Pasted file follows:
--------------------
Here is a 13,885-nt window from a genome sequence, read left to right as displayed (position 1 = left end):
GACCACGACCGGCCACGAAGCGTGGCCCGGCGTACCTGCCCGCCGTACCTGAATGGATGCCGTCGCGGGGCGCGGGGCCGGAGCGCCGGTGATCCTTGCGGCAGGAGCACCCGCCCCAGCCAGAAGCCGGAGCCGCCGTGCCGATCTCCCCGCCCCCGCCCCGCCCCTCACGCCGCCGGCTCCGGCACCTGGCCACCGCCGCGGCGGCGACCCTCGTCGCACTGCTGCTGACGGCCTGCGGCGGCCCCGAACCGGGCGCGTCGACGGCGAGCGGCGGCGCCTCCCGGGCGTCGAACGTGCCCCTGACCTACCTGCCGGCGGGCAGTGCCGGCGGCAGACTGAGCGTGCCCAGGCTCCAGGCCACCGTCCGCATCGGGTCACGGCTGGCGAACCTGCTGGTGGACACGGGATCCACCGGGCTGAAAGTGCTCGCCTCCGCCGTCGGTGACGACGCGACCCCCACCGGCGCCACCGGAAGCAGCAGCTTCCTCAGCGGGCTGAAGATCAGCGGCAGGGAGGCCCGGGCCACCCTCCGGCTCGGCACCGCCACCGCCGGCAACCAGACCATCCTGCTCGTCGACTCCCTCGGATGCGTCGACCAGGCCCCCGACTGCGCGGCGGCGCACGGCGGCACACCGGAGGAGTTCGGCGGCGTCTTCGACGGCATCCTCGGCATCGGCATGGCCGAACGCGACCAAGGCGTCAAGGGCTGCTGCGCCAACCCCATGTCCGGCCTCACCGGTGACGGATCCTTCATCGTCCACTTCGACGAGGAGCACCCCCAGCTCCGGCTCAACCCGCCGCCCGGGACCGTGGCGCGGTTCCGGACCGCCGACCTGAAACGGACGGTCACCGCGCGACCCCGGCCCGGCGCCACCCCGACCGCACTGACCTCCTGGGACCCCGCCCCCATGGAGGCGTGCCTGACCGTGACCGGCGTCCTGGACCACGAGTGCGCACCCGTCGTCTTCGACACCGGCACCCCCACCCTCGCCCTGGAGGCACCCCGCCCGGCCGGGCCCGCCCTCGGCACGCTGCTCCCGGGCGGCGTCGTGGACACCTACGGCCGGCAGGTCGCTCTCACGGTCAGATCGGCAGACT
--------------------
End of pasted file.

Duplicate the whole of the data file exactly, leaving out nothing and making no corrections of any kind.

Here is a 13,885-nt window from a genome sequence, read left to right as displayed (position 1 = left end):
GACCACGACCGGCCACGAAGCGTGGCCCGGCGTACCTGCCCGCCGTACCTGAATGGATGCCGTCGCGGGGCGCGGGGCCGGAGCGCCGGTGATCCTTGCGGCAGGAGCACCCGCCCCAGCCAGAAGCCGGAGCCGCCGTGCCGATCTCCCCGCCCCCGCCCCGCCCCTCACGCCGCCGGCTCCGGCACCTGGCCACCGCCGCGGCGGCGACCCTCGTCGCACTGCTGCTGACGGCCTGCGGCGGCCCCGAACCGGGCGCGTCGACGGCGAGCGGCGGCGCCTCCCGGGCGTCGAACGTGCCCCTGACCTACCTGCCGGCGGGCAGTGCCGGCGGCAGACTGAGCGTGCCCAGGCTCCAGGCCACCGTCCGCATCGGGTCACGGCTGGCGAACCTGCTGGTGGACACGGGATCCACCGGGCTGAAAGTGCTCGCCTCCGCCGTCGGTGACGACGCGACCCCCACCGGCGCCACCGGAAGCAGCAGCTTCCTCAGCGGGCTGAAGATCAGCGGCAGGGAGGCCCGGGCCACCCTCCGGCTCGGCACCGCCACCGCCGGCAACCAGACCATCCTGCTCGTCGACTCCCTCGGATGCGTCGACCAGGCCCCCGACTGCGCGGCGGCGCACGGCGGCACACCGGAGGAGTTCGGCGGCGTCTTCGACGGCATCCTCGGCATCGGCATGGCCGAACGCGACCAAGGCGTCAAGGGCTGCTGCGCCAACCCCATGTCCGGCCTCACCGGTGACGGATCCTTCATCGTCCACTTCGACGAGGAGCACCCCCAGCTCCGGCTCAACCCGCCGCCCGGGACCGTGGCGCGGTTCCGGACCGCCGACCTGAAACGGACGGTCACCGCGCGACCCCGGCCCGGCGCCACCCCGACCGCACTGACCTCCTGGGACCCCGCCCCCATGGAGGCGTGCCTGACCGTGACCGGCGTCCTGGACCACGAGTGCGCACCCGTCGTCTTCGACACCGGCACCCCCACCCTCGCCCTGGAGGCACCCCGCCCGGCCGGGCCCGCCCTCGGCACGCTGCTCCCGGGCGGCGTCGTGGACACCTACGGCCGGCAGGTCGCTCTCACGGTCAGATCGGCAGACT